While the Quadrennial Defense Review (QDR) will not likely be released until early next year the rumor mill is humming. One of the largest procurement issues seemingly under consideration within the Pentagon is a proposal to decrease the number of aircraft carriers from today’s 11 to 8 or 9. While the strategic necessity for 11 carriers is up for debate and the issues of forward basing and the usefulness of aircraft carriers are regularly examined in military journals and studies, the budgetary impact of shrinking the carrier force seems to be left out of the discussion. The cost savings from shrinking the carrier force are undeniable, likely exceeding $47 billion over thirty years. Thus, an examination of the monetary savings resulting from shrinking the carrier force by two ships puts the rest of the debate in a different light and allows for a better weighing of costs and benefits.
The Navy currently plans to build seven Ford Class nuclear aircraft carriers over the next 30 years. This comes out to a new carrier nearly every four years. By lowering this to five carriers and thus a steady state of 9 carriers, the Navy would procure a new ship every six years instead. The CBO estimates that each carrier costs approximately $11.2 billion, not including regular overhauls that will cost billions more over the life of the ship. Thus, at its face, the Navy could save at least $22.4 billion over 30 years if it decreased the carrier force by two, equivalent to two years of average naval ship procurement spending between FY 2003 and FY 2008.
The Navy could also decrease expected procurement of support and strike vessels, those that constitute each carrier’s battle group. While other naval vessels do not sail solely within Carrier Strike Groups (CSG) (many ships often steam alone or in mission-defined task forces) they are regularly attached to one. Thus, a decrease in carrier procurement could allow for fewer strike and support vessels.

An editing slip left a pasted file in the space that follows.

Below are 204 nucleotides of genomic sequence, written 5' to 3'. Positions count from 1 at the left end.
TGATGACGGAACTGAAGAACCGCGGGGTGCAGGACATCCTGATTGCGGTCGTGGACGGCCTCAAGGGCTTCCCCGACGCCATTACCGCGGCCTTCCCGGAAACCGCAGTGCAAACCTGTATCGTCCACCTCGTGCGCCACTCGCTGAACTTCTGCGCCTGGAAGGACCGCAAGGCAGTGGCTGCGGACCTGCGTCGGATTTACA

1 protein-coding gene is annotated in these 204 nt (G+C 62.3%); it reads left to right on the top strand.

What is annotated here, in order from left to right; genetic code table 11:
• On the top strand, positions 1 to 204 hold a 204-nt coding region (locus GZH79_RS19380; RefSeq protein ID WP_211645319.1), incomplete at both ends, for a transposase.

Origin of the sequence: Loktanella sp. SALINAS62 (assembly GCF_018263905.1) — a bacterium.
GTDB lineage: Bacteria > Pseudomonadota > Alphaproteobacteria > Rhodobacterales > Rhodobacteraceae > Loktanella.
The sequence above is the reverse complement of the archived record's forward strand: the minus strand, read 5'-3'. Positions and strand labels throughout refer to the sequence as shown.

The exact makeup of each CSG varies, as it depend on the CSG’s specific mission, but they generally consist of: 1 carrier and its air wing, 1-2 guided missile cruisers, 2-3 guided missile destroyers, 1-2 nuclear attack submarine, one or more frigates or other smaller ships, and support vessels. By cutting two CSGs, the Navy may be able to procure 2-4 fewer cruisers, 4-6 fewer destroyers, and two fewer submarines, along with cuts to support ships over the next 30 years (assuming a 30 year service life). Additionally, increased operational tempo could allow the Navy to require fewer ships to maintain or increase its deployments. (Were the Navy to deploy other ships in place of a carrier, of course, this could reduce the savings.) This corresponds to at least $24.6 billion and possibly over $41.1 billion in decreased ship procurement, than originally planned by the Navy, over 30 years. A decrease of two CSGs would thus lead to total savings of at least $47 billion over 30 years, or the equivalent of more than four years of naval ship procurement. These savings do not include the billions that would come from the non-procurement of supply ships and carrier air wings, along with cuts in operations costs, all of which would save billions of dollars each.